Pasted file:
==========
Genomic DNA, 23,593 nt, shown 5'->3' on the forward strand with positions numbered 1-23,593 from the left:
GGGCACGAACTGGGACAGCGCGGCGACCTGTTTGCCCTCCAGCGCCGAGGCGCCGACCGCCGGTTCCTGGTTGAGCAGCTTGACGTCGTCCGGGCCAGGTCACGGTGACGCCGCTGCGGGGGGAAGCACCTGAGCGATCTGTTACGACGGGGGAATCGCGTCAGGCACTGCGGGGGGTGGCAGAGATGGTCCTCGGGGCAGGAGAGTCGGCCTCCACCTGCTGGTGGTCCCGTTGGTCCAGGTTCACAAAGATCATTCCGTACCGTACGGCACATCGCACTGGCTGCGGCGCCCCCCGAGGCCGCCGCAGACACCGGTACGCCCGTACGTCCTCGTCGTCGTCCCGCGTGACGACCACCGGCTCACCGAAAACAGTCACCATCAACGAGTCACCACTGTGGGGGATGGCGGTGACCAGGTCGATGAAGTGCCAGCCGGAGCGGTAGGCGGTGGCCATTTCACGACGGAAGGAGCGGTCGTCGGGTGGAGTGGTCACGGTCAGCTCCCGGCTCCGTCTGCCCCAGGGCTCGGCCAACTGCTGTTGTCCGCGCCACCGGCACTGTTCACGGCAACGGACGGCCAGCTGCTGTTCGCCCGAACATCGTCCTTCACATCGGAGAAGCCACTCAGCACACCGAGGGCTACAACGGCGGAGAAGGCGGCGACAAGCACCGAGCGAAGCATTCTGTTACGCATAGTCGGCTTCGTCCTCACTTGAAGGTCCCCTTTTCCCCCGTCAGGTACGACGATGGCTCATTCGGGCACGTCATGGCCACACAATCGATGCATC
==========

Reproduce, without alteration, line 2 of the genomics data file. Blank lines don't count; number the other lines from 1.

GGGCACGAACTGGGACAGCGCGGCGACCTGTTTGCCCTCCAGCGCCGAGGCGCCGACCGCCGGTTCCTGGTTGAGCAGCTTGACGTCGTCCGGGCCAGGTCACGGTGACGCCGCTGCGGGGGGAAGCACCTGAGCGATCTGTTACGACGGGGGAATCGCGTCAGGCACTGCGGGGGGTGGCAGAGATGGTCCTCGGGGCAGGAGAGTCGGCCTCCACCTGCTGGTGGTCCCGTTGGTCCAGGTTCACAAAGATCATTCCGTACCGTACGGCACATCGCACTGGCTGCGGCGCCCCCCGAGGCCGCCGCAGACACCGGTACGCCCGTACGTCCTCGTCGTCGTCCCGCGTGACGACCACCGGCTCACCGAAAACAGTCACCATCAACGAGTCACCACTGTGGGGGATGGCGGTGACCAGGTCGATGAAGTGCCAGCCGGAGCGGTAGGCGGTGGCCATTTCACGACGGAAGGAGCGGTCGTCGGGTGGAGTGGTCACGGTCAGCTCCCGGCTCCGTCTGCCCCAGGGCTCGGCCAACTGCTGTTGTCCGCGCCACCGGCACTGTTCACGGCAACGGACGGCCAGCTGCTGTTCGCCCGAACATCGTCCTTCACATCGGAGAAGCCACTCAGCACACCGAGGGCTACAACGGCGGAGAAGGCGGCGACAAGCACCGAGCGAAGCATTCTGTTACGCATAGTCGGCTTCGTCCTCACTTGAAGGTCCCCTTTTCCCCCGTCAGGTACGACGATGGCTCATTCGGGCACGTCATGGCCACACAATCGATGCATC